I will be honest, the game is rather easy. Why? Well, the game highlights everything for you. When the Troll lifts a rock, it displays on the ground where it can and cannot be placed. This removes all the brain power required to figure the puzzles out. Flip through each animal and see what can be manipulated and chances are you solved the puzzle. I wish this possession system was way faster as well. You will spend most of your time moving these slow animals across screens. Other hiccups and frustrations come in not being able to possess something unless it’s on the same screen. Even if you can see it, you have to load into the area it’s standing in to possess it. It comes off clunky and slow, especially in later areas where the puzzles span three to four screens long.

I wish there was more diversity to the animals or that the three you have had more personality. If you are only going to have three animals to possess then why not make them part of Abi’s journey? This could’ve offered some levity in a rather grim game. Instead you keep finding the same three nameless creatures conveniently everywhere you go. It’s odd. Lastly because the camera is so far off, knowing where the edge of certain terrain is can be tricky. Leading to deaths and wasted time.

PeregrinThen you have combat which I personally enjoyed quite a bit. As you traverse the Divide you will face its guardians. Abi is just a small human girl, she can’t afford to get wounded or slowed down. Essentially she dies in one shot. Combat also makes use of the possession system in really clever ways. Why fight when you can make your enemy turn on themselves? However, Abi is stationary and helpless during possession, so making sure you possess things in the right order is key. The guardians come in many forms, giant bruiser types, casters, and basic fighters. Each can be dispatched by Abi easily when alone.

What this boils down into is a vicious rock, paper, scissor game that I wish was way more explored. Sadly, combat isn’t the focus as much as the puzzles. The three animals have no part in combat either and the guardians just ignore them completely. Being able to use the Trolls strength in combat would’ve been awesome. Perhaps the bull could gore the enemy and the frog make casters useless. It feels disjointed for sure.

In all, the gameplay is enjoyable but could’ve been so much more. At times the puzzles feel very grindy as you more or less know what you’re getting into ahead of time. You know you are going to move a rock or knock down that bridge, etc. The narrative is definitely the focus for me and I just wanted to see more of this lost world. Being slowed down by animals and switches left me feeling forced into the gameplay, instead of welcoming it. There are minor bugs I encountered on start up and one major bug involving a bull and moving bridges. Trust me when I say, leave the bull where you found it!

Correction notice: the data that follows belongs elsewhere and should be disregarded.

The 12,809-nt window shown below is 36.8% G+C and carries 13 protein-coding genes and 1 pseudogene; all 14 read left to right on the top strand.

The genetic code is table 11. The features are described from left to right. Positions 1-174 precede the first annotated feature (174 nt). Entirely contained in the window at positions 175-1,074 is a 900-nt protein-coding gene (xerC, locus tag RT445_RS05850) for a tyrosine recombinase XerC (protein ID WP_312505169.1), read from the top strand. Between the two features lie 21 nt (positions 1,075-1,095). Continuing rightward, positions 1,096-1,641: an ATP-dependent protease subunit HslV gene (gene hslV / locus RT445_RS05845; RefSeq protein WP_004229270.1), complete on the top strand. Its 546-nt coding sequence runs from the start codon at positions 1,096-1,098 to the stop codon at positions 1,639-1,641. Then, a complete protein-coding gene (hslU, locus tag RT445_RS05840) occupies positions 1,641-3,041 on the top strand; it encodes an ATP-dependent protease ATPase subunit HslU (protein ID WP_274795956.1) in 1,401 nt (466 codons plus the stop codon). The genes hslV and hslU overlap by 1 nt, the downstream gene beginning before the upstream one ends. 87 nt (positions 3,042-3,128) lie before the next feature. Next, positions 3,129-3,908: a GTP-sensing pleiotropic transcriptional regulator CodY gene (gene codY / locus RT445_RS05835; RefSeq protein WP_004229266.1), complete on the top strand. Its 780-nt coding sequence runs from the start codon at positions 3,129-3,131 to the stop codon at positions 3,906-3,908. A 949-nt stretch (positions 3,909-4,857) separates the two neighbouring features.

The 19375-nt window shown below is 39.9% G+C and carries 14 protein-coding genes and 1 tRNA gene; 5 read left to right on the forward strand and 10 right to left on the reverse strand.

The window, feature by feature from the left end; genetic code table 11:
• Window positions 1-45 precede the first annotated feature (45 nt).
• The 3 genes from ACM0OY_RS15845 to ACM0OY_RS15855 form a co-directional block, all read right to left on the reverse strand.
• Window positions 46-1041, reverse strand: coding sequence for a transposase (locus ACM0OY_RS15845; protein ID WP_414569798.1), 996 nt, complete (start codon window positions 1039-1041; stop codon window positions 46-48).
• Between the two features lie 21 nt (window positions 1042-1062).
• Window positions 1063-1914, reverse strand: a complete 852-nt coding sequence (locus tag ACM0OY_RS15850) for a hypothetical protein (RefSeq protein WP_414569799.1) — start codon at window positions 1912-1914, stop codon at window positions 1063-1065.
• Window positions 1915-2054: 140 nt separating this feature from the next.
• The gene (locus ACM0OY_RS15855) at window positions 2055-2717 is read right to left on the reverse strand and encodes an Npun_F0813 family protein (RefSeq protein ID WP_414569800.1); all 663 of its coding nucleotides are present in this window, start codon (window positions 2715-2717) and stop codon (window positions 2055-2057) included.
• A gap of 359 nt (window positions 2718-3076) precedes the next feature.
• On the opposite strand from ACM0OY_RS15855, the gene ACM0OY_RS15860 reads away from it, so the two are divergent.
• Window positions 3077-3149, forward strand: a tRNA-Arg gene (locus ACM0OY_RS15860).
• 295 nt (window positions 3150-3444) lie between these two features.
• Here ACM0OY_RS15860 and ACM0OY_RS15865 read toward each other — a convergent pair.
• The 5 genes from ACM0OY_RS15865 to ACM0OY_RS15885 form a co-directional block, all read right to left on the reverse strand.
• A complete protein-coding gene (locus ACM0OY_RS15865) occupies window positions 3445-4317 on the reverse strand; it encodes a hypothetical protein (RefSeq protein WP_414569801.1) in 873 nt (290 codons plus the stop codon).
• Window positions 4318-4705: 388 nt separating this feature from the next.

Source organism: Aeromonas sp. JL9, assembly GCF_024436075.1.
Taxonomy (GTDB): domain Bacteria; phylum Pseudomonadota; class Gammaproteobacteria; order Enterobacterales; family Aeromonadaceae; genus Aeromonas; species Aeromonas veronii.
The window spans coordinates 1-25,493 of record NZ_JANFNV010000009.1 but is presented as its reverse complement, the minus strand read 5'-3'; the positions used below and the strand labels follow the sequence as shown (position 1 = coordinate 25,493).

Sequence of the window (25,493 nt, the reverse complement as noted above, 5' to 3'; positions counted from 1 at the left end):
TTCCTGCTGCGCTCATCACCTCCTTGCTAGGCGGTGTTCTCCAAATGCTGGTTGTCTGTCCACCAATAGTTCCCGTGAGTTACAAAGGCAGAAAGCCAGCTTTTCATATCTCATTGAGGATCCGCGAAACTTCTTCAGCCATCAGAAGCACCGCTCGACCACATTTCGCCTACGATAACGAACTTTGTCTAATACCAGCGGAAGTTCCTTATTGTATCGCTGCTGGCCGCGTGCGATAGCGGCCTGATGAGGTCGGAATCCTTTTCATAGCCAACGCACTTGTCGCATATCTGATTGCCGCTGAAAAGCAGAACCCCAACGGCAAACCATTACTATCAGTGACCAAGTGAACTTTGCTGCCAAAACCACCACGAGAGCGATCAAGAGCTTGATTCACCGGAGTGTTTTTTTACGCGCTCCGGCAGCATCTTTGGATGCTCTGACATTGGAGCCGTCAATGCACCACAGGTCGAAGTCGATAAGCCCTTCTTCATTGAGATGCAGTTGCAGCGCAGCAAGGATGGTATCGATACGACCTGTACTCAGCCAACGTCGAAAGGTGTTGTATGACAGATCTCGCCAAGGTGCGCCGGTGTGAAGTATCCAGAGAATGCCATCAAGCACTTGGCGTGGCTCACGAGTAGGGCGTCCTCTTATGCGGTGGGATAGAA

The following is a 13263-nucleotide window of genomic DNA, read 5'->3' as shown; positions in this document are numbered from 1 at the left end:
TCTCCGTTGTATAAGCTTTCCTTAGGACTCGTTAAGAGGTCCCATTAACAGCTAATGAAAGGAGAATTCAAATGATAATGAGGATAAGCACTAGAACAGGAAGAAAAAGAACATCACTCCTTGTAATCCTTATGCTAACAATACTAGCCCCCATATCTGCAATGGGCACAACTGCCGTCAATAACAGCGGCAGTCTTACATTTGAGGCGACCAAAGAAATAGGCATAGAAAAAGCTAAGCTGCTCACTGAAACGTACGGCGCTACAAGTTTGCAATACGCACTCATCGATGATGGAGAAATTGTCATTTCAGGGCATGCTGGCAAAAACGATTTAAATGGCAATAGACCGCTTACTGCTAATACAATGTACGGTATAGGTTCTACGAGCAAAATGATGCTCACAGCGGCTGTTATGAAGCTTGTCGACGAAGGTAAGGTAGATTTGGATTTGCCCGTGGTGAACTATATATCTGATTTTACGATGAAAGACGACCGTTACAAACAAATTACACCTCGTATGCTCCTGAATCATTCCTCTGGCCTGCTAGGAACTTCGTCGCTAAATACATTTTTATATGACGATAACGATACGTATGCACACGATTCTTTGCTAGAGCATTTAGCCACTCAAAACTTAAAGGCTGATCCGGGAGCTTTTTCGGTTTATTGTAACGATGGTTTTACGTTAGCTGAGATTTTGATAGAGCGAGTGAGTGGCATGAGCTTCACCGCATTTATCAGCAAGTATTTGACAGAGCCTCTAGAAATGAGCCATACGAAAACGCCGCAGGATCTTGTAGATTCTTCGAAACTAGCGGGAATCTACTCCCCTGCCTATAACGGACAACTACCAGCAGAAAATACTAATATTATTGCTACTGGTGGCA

The voice acting is top notch!

PeregrinMoving back to the themes of Peregrin, one has to mention the voice acting, which is excellent. Throughout the game you have a narrator who describes what Abi is feeling and gives you insights into her mind. While the narrator does a good job of explaining things there are times that I felt his dialogue was unnecessary. I can see the door opened, you don’t need to narrate that, as an example. Otherwise I have little complaints when it comes to the music, sound, and voices of Peregrin. It’s excellent work and I think the experience of their former title Calvino Noir shows that. The woman who plays the village elder, I swear with every fiber of my being sounds, like Kate Mulgrew.

Despite some of the puzzles feeling long in the tooth, Peregrin is a short game. I beat the game in about three hours. If you stop, smell the roses or suck at puzzles you could maybe get four hours out of the game. Replay value is going to depend on how much you enjoyed the story as beyond that initial first play through; there isn’t anything else. No new game+ mode or anything like that. The game does have Steam achievements/cards. Peregrin also features full controller support. I played with keyboard/mouse and found it to be just fine. It’s a pretty relaxed game.


As a story, Peregrin does deserve your attention.

There are some really deep and emotional topics explored here. From man’s fear of death to the loss of a loved one. Peregrin is an excellent story first and foremost. The gameplay on the other hand hits a couple of bumps on the road, but it does what it needs to do. Peregrin isn’t aiming to refine an age old genre or innovate you into the ground. It wants to tell a good story and it accomplishes that. I reiterate that the ending left me quite discombobulated but in a good way. Maybe this won’t be the last time we see Abi and there is more to her tale. So go check out Peregrin if you are looking for a game that will keep you entertained for a short while and tells a good story.